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Performance as Annihilation or Integration

The Annihilation of the psychoanalyst

Joachim F. Danckwardt and Peter Wegner

(Final version accepted for Int J Psychoanal 12 October 2006)

What happens when the analyst has the impression of being annihilated by the patient? Analysts have a tendency to use more general, i.e, simplyfing constructions such as destructiveness, psychosis or death instinct as explanatory models. In the authors' view, these constructions in the end evade rather than mirror clinical reality. More recent research points to promising possibilities of differentiation, e.g. psychotic mechanisms which are-as yet undiscussed-based in Freud's notion of the partial „rent in the relation between ego and external world". These findings emphasize the restitutive function of a symptom or disturbance, that is, destruction of a relationship which hinders the therapeutic process and which is not understood initially, instead of solely stressing the destructive meaning in a tabooing gesture. The concept of Performance attempts to replace simplfying models with a discriminant process, and will be preliminarily defined and explained in delineation to terms already in use such as acting out, enactment, role responsiveness.  The paper explores the question of how the perception of unthought certainty in the Performance can either be recognized as a blueprint, i.e., organizing activity, or as the destruction of the relationship so that new one can emerge. The evidence from a detailed clinical example shows that many treatments can fail at this point and demonstrates how an understanding of performance in this sense offers a chance for integrating processes that otherwise impede treatment.

Predicting the effectiveness of psychoanalyses in cases of severe personality disorder is possible only to a limited extent.  This is also true for the type and degree of aggressive-destructive conditions as they begin to unfold, as well as the responsiveness to the psychoanalytic process itself, even given that our skills in determining the indication for psychoanalysis and our knowledge regarding the "subjective indications", i.e., the "fit" between analyst and analysand, have increased considerably (Dantlgraber 1982; Wegner, 1992; Danckwardt & Gattig 1998; Danckwardt 2000; Kächele & Kordy 2003).

In this single case study we follow specifically the prominent role of destructivity.  When analysts are caught off guard by destructivity during the course of treatment, there is a tendency to stress the degree of the aggressive-destructive disturbance as being a defence against psychosis.  If this is so, are we dealing then with manifestations of the death instinct, a subject which has been controversial among psychoanalysts since Freud (Freud 1920g, 44; M. Klein from 1932)  or the covert workings of psychoses  (Freud 1914c)?  Then there is the  question of differentiating these alternatives, of the various "organizing activities" (Loch, 1968), which have yet to be sufficiently worked out.  As far as we are aware, Sabina Spielrein was the first to pose these questions in  her 1912 paper "Destruction as a cause of coming into being".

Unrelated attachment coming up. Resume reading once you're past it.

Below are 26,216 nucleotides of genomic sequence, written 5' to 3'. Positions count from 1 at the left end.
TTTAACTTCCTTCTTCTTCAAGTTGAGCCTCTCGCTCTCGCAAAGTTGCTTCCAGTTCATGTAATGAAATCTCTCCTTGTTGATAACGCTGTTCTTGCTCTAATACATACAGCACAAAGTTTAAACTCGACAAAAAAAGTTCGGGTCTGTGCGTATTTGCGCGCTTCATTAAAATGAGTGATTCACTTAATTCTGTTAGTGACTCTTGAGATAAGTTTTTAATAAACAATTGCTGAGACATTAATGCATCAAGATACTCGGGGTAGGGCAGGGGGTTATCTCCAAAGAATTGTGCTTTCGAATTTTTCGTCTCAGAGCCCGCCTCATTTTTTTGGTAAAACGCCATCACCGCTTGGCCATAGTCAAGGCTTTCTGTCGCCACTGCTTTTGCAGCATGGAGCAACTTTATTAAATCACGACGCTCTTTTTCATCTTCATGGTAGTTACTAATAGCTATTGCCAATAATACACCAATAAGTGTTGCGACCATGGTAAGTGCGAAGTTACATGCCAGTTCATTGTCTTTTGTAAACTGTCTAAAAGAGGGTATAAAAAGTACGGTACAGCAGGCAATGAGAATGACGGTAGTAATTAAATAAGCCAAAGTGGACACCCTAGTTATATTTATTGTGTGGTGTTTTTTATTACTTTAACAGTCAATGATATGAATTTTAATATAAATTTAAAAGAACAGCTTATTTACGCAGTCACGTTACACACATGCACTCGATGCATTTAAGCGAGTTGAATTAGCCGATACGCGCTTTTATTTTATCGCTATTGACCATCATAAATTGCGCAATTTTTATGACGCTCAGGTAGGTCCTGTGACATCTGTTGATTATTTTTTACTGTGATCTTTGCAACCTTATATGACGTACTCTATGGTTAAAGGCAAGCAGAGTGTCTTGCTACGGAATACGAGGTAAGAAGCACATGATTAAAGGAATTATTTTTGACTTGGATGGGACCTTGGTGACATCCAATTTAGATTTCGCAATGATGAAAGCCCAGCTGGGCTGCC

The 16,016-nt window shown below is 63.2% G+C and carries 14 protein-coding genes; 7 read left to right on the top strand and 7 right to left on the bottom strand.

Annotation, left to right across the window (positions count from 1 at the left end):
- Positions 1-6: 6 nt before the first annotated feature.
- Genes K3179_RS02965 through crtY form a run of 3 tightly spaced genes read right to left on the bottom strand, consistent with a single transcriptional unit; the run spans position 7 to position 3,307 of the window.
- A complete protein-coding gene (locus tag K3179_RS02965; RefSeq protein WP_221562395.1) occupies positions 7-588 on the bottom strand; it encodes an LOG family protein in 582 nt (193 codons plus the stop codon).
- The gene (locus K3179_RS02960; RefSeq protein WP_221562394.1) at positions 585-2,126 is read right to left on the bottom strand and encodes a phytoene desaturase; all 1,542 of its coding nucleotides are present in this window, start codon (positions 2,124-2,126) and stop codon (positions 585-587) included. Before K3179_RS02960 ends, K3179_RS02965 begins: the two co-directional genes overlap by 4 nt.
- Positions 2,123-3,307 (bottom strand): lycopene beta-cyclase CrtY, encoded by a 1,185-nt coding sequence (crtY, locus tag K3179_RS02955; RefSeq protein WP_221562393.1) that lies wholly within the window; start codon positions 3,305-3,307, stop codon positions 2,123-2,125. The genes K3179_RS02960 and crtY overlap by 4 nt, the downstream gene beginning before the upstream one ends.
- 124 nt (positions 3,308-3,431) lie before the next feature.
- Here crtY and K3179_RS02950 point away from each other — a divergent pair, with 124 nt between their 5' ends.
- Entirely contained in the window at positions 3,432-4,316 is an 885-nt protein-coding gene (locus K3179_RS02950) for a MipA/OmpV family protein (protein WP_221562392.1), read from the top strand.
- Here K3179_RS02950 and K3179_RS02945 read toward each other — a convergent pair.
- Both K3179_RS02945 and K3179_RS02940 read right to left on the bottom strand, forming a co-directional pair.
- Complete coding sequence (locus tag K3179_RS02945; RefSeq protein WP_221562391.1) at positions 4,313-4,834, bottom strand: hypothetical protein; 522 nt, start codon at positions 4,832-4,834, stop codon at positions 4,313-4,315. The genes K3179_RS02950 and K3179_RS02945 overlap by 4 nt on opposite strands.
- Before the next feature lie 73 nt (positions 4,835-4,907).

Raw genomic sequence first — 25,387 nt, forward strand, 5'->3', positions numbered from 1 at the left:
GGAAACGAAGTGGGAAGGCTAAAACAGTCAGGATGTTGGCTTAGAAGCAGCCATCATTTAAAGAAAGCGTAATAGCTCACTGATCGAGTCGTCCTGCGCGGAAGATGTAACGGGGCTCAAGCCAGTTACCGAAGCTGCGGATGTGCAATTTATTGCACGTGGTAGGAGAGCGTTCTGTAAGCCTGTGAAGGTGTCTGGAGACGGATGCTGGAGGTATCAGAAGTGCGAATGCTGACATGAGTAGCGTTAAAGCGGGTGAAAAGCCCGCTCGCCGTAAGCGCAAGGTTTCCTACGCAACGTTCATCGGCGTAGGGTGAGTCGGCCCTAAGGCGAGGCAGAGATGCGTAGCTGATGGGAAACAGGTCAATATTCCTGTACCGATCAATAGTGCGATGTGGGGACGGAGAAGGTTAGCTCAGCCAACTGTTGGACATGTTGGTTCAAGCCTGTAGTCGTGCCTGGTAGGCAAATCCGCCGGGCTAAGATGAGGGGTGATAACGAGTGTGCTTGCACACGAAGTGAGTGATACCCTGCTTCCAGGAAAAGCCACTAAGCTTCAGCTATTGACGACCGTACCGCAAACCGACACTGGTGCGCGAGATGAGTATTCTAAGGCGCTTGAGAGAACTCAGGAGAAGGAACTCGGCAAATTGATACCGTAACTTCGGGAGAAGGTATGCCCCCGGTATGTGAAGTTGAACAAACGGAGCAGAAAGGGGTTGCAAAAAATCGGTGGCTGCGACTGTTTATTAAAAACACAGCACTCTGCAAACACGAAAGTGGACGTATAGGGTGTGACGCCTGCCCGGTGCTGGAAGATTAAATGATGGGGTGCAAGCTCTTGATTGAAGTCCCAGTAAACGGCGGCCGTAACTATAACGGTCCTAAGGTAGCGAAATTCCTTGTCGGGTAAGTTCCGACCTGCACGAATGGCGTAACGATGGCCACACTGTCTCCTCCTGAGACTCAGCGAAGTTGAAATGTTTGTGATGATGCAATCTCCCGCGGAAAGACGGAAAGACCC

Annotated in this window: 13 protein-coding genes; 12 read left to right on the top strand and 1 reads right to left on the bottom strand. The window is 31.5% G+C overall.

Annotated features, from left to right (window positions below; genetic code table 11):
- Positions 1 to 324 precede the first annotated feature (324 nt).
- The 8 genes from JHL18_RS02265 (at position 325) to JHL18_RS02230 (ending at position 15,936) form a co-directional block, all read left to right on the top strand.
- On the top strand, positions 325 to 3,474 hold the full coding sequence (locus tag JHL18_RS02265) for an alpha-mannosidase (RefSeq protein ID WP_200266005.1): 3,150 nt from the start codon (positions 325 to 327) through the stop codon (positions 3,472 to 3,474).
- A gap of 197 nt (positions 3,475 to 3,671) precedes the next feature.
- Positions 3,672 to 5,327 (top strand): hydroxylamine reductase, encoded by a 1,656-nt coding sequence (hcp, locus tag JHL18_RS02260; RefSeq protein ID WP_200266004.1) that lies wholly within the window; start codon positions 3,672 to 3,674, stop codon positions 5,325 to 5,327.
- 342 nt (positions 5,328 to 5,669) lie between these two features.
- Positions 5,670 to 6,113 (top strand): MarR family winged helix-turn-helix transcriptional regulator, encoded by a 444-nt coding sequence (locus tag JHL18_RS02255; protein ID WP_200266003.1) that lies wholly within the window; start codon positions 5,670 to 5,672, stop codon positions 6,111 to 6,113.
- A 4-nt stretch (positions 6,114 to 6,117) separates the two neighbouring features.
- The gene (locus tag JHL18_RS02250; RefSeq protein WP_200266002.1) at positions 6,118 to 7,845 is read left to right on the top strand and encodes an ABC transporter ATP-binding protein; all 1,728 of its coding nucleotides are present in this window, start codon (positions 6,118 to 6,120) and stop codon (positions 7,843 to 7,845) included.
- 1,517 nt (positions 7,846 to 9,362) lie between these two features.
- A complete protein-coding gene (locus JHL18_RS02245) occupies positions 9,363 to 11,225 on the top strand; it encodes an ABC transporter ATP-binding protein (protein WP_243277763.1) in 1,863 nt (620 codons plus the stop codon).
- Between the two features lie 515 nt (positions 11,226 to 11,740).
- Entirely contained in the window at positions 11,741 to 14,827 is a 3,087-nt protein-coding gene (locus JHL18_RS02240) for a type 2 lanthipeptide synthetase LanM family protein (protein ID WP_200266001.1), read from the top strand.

Why do our concepts of destruction quickly become attributed to the "psychoses"?  It was always a special feature of psychoanalysis not to regard phenomena that hinder the therapeutic process as simply unresolvable, but to further investigate them.  When Freud was asked what allowed him in his Dream book to decipher dream-distortion in particular, he answered that he tolerated the superego anxiety and continued to think in spite of it: "I believe what enabled me to discover the cause of dream-distortion was my moral courage." (Freud, 1923f, 263). Beland added to this: "If Freud tolerated the moral paranoid anxiety, then Melanie Klein tolerated the depressive anxiety and Bion the anxiety of becoming insane,... the worst type of separation anxiety, [which he] placed at the center of developmental problems [and thereby] became the great psychologist of psychotic communication... the discoverer of basic processes of normal thought" (Beland 1999, 69).  This was the courage that made it possible for psychoanalysts to realize that processes directed against healing are also in the service of balancing and stabilizing the ailing ego.  Therefore more recent thought is no longer centered around speaking in terms of manifestations of an assumed psychosis, but rather in terms of the effects of specific "psychotic mechanisms" (Hinz, 2004, 51-54), in place of the death  instinct, "destruction in the service of creating" and of the predominate mechanism of "performance" (Danckwardt, 2004).